The irony is that people tell pollsters they favor the individual components of the bill but respond unfavorably when asked about the bill as a whole. It will be interesting to see how attitudes change once the major provisions go into effect in 2014 (assuming it survives the next election.)


  3. mrcrish_cjr June 29, 2012 at 9:17 am #

    Great post – and great info – especially pertinent for those living abroad and bouncing around a lot. I think many people overlook the benefits this act will provide. I came down with a medical condition towards the end of a teaching contract in China and was faced with a choice to either A) stay with this company forever B) pay a huge fee for a plan that won’t cover my condition for two more years. I chose the latter but it’s unfortunate people have to make choices like that. Being sick isn’t fun and facing financial stress because of them adds insult to injury.


    • Brian June 29, 2012 at 4:15 pm #

      That is a huge reason why we didn’t go with traveler’s insurance. Medical conditions can be permenent. We need insurance that is just as permenent as the problems they’re supposed to cover.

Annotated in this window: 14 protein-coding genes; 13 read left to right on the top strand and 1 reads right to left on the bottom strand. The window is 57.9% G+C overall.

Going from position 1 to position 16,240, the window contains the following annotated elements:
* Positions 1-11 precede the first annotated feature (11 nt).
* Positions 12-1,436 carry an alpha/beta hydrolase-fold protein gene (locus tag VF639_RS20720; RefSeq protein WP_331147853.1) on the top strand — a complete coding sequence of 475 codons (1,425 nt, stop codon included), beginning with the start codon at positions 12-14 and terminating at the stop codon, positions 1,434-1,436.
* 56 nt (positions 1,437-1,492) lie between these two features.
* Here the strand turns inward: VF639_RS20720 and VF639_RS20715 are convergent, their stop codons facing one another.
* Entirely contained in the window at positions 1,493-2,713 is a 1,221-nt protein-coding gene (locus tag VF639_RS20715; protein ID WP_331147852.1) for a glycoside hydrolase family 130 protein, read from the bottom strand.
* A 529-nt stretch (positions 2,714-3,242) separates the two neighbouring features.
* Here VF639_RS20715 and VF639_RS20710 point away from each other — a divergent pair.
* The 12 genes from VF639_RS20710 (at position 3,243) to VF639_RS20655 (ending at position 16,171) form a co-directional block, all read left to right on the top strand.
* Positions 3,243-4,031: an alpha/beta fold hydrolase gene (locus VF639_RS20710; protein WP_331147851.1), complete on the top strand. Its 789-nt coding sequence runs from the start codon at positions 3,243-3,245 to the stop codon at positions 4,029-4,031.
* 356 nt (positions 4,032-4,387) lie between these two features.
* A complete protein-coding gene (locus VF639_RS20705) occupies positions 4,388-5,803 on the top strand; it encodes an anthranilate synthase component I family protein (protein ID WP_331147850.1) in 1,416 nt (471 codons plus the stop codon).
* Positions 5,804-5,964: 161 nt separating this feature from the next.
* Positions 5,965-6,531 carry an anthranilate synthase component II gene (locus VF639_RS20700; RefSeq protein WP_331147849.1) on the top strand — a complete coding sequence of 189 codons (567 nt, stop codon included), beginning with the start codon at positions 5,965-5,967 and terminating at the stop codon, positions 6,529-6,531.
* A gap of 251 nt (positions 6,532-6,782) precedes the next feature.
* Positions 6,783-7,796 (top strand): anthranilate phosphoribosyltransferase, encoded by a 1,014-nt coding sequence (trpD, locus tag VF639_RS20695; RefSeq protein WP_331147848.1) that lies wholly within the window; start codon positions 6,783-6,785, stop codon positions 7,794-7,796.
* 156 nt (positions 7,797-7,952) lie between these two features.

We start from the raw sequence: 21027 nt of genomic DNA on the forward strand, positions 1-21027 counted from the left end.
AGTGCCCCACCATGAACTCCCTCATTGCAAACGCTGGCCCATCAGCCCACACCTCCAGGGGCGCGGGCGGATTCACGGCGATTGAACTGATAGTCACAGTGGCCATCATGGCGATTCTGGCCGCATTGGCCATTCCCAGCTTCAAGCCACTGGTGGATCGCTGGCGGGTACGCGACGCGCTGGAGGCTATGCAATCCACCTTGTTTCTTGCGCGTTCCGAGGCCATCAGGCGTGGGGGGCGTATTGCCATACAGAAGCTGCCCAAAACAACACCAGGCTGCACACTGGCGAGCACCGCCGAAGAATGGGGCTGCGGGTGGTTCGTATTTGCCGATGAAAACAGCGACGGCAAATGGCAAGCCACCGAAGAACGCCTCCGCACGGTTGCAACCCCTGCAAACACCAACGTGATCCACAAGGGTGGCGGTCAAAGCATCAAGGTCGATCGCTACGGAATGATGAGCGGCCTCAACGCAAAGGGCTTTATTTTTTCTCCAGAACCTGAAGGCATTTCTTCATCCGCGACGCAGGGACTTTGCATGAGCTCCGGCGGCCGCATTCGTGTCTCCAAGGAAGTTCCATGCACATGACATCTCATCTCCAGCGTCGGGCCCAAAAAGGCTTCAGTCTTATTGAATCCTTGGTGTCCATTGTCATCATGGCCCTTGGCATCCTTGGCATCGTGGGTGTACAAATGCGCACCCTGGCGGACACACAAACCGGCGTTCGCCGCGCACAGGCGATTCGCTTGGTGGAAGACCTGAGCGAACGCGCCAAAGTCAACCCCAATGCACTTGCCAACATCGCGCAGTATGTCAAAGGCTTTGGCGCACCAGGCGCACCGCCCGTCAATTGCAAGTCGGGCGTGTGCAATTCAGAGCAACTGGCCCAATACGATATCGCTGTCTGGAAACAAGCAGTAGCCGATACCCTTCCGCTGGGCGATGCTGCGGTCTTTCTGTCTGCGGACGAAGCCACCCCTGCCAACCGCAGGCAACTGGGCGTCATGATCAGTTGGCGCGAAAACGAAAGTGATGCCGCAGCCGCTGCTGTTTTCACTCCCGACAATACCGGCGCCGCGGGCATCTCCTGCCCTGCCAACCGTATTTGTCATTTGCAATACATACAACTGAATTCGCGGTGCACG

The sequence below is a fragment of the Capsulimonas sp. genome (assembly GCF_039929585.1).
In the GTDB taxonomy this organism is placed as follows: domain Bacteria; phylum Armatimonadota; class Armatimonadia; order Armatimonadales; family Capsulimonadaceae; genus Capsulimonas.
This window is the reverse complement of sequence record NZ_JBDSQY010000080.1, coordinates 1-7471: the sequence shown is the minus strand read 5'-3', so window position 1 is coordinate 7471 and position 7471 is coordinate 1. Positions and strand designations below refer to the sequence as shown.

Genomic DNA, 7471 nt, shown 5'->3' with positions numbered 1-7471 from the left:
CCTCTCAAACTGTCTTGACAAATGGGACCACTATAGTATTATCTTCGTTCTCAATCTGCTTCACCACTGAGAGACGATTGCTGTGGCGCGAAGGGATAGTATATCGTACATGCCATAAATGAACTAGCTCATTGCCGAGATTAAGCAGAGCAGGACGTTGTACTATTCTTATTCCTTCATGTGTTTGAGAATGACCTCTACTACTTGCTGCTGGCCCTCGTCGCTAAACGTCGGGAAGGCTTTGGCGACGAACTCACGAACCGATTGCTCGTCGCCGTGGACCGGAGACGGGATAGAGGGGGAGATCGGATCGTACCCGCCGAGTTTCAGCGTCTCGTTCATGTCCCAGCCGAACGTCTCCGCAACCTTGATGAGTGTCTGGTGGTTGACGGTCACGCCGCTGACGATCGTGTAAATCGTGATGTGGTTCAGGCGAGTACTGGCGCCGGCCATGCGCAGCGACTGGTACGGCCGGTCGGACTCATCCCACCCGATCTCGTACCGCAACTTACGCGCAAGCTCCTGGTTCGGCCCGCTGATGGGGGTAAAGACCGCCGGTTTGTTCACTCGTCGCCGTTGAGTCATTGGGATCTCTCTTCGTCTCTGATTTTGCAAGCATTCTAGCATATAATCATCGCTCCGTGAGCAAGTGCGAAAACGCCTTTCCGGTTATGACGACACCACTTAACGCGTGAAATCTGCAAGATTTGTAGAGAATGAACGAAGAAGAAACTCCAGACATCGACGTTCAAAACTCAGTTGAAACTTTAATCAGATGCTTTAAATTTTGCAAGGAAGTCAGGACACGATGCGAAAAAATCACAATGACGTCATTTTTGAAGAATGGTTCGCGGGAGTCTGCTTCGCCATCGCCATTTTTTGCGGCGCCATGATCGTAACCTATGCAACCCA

4. nadinefeldman June 29, 2012 at 10:33 am #

    What a fascinating post from a perspective that hadn’t occurred to me! Certainly, full-time travelers have some real dilemmas to face.

    We are happy that our kids, one of whom has a job with no benefits and the other who is finishing up some post-college training, can stay on their dad’s insurance, so we have already reaped the benefits of the ACA.


    • Brian June 29, 2012 at 4:22 pm #

      One of my objectives with my writing is to approach topics from a unique perspective. Sometimes I even succeed. Thanks for saying so about this post. It’s a huge compliment!


  5. Rev. Paul McKay June 29, 2012 at 12:10 pm #